Ecoforests Industry News
March 2013                                                                                                              

Here we present our first newsletter for 2013, in this newsletter you will find recent information about Ecoforests, the timber industry and environment. 

AIMCO Corporation releases a White Paper on Timberland Investment trends and returns.

Alberta Investment Management Corporation (A crown Corporation) is one of Canada's largest and most diversified institutional investment fund managers, with an investment portfolio of approximately $70 billion. They invest globally on behalf of our clients, 26 pension, endowment and government funds in the Province of Alberta. 

When Aimco decided to venture investing in Timberland and Forestry operations, they had invested a mere $200 Million in the industry. Today, they have an approximate stake in forestry of $3.9 Billion.


On a recent white paper about forestry investments, AIMCO was trying to analyze the difference in real returns on Timberland based on different geographic regions. An excerpt of the report shows real returns on timberland across the globe.


Timber Returns by Geographic Regions
Aimcos' opinion on investing in timberland is the following:  
"Timber is a long-term and inflation-sensitive asset. Wood is a very versatile material with a wide range of applications that, over time, have contributed to generating returns that keep pace with inflation. Since our financial leverage levels are low, we have the flexibility to defer harvest until markets for timber improve. Waiting is not an issue since the trees will continue to grow in size and our investments will continue to grow in value." - AIMCO Manager

If you would like to receive a copy of this wihite paper email us at and request a copy.



Illegally logged trees to start calling for help.
Illegal logger beware, Trees will soon be calling for help.

Illegal loggers beware: trees will soon be calling-literally-for backup. The Brazilian government has begun fixing trees with a wireless device, known as Invisible Tracck, which will allow trees to contact authorities after being felled and moved.   


Here's how it works: Brazilian authorities fix the Invisible Tracck-smaller than a deck of cards-onto a tree. An illegal logger cuts down the tree and puts it onto a truck for removal, unaware that they are carrying a tracking device. Once Invisible Tracck comes within 20 miles (32 kilometers) of a cellular network it will 'wake up' and send a signal to Instituto Brasileiro do Meio Ambiente (IBAMA), who will then be able to track the moving tree to the mill and arrest the criminals at will.

Invisible Tracck was developed by Brazilian technology company, Cargo Tracck, and will be piloted by Dutch security company, Gemalto. The small device has a battery life of a year.


 Read More.



Are Tropical Forests Resilient to Global Warming ?


Tropical forests are less likely to lose biomass - plants and plant material - in response to greenhouse gas emissions over the 21st century than may previously have been thought, suggests a new study published in Nature Geo-science.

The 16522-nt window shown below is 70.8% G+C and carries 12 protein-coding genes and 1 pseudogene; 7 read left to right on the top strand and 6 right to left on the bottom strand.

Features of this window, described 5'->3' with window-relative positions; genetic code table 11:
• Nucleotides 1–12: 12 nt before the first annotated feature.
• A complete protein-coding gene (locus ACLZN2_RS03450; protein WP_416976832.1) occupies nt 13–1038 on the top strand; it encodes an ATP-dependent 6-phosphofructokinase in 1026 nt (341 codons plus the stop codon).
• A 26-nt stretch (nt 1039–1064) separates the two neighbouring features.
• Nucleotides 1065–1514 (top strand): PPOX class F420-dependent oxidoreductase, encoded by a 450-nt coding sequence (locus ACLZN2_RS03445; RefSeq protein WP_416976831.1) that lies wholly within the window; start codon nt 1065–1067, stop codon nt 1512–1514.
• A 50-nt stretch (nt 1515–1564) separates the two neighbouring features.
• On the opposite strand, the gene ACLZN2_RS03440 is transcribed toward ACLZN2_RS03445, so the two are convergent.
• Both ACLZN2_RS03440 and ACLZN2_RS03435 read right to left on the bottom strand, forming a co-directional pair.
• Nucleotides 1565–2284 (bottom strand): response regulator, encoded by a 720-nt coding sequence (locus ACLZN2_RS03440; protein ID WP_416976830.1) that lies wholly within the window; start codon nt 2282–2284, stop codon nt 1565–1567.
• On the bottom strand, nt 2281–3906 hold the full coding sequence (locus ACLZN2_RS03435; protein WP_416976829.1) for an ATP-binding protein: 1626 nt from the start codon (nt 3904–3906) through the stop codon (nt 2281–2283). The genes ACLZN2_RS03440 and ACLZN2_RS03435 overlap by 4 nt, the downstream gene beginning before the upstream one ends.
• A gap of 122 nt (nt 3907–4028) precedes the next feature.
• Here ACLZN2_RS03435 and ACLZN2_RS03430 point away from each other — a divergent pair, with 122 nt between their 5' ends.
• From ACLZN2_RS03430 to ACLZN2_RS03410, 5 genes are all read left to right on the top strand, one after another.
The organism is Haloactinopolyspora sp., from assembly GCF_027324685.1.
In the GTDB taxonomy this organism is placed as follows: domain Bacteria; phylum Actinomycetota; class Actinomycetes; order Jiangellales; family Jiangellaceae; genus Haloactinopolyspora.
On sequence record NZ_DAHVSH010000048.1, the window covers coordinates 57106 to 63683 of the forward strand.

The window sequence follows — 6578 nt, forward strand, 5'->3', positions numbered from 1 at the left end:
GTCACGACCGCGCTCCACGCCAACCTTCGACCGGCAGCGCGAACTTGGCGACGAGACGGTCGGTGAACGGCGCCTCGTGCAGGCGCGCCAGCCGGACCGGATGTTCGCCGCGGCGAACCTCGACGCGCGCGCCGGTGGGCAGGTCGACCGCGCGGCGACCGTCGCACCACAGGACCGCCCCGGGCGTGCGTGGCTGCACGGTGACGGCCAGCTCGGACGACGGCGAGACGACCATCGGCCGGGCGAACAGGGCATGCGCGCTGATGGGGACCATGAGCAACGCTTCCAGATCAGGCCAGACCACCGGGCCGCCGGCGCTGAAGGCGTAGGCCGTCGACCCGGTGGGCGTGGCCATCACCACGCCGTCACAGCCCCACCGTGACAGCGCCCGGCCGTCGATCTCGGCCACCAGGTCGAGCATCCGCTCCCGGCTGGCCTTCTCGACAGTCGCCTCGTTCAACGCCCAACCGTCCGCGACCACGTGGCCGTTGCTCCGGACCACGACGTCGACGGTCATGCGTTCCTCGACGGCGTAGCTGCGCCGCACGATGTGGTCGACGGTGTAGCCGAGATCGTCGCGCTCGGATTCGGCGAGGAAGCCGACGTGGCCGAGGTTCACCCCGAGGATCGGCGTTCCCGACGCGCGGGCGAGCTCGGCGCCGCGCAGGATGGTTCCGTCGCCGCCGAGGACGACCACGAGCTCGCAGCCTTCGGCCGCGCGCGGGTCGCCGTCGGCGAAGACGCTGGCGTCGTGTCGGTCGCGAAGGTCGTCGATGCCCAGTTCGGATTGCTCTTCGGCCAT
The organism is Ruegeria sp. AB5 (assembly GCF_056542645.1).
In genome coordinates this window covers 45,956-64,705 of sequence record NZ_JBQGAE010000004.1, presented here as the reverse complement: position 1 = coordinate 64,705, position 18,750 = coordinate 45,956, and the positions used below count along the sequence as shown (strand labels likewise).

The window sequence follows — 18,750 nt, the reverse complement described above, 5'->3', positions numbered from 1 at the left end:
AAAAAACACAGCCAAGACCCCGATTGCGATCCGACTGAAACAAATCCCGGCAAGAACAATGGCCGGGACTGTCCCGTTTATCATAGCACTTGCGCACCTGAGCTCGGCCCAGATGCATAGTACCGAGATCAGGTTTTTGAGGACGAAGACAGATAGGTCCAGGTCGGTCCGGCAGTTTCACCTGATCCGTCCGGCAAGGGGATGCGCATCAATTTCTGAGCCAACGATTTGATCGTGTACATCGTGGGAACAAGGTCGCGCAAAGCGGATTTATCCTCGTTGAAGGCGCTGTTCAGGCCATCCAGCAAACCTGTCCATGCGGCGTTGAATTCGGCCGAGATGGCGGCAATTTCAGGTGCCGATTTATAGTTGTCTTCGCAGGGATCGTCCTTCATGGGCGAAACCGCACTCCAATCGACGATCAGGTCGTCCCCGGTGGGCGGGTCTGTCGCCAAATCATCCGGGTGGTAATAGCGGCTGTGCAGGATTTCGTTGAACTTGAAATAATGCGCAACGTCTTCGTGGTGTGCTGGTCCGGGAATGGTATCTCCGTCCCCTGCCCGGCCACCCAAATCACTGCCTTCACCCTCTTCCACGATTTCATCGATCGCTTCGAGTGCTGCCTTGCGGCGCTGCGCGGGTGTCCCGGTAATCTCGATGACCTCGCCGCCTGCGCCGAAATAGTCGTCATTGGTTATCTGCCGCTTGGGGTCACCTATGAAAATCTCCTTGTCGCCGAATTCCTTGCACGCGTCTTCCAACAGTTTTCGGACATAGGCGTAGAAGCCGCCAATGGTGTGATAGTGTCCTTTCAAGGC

In the most comprehensive assessment yet of the risk of tropical forest dieback due to climate change, the results have important implications for the future evolution of tropical rainforests including the role they play in the global climate system and carbon cycle.


To remain effective, programmes such as the United Nation's Reducing Emissions from Deforestation and Degradation+ scheme require rainforest stability, in effect locking carbon within the trees.


The research team comprised climate scientists and tropical ecologists from the UK, USA, Australia and Brazil and was led by Dr Chris Huntingford from the Centre for Ecology & Hydrology in the UK.


Read More    

Ecoforests Corporate Overview 2013 released.


 Ecoforests 2013, 200 page Corporate Overview for Institutional and Private Investors officially released, contact us at  to request digital or printed copy.




Interesting Eco-Story : Lone Indian man plants 1,360 Acre forest by himself over 30 years.

A little over 30 years ago, a teenager named Jadav "Molai" Payeng began burying seeds along a barren sandbar near his birthplace in northern India's Assam region to grow a refuge for wildlife. Not long after, he decided to dedicate his life to this endeavor, so he moved to the site where he could work full-time creating a lush new forest ecosystem. Incredibly, the spot today hosts a sprawling 1,360 acre of jungle that Payeng planted single-handedly.

The Times of India recently caught up with Payeng in his remote forest lodge to learn more about how he came to leave such an indelible mark on the landscape. Read More  

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Ecoforests - Corporate Presentation (2012)
Ecoforests - Corporate Presentation 
Investing in Teak Forestry 14 Reasons Why
Investing in Teak Forestry 14 Reasons Why

EcoForests - Sustainability Of Forestry Plantations
Sustainability Of Forestry Plantations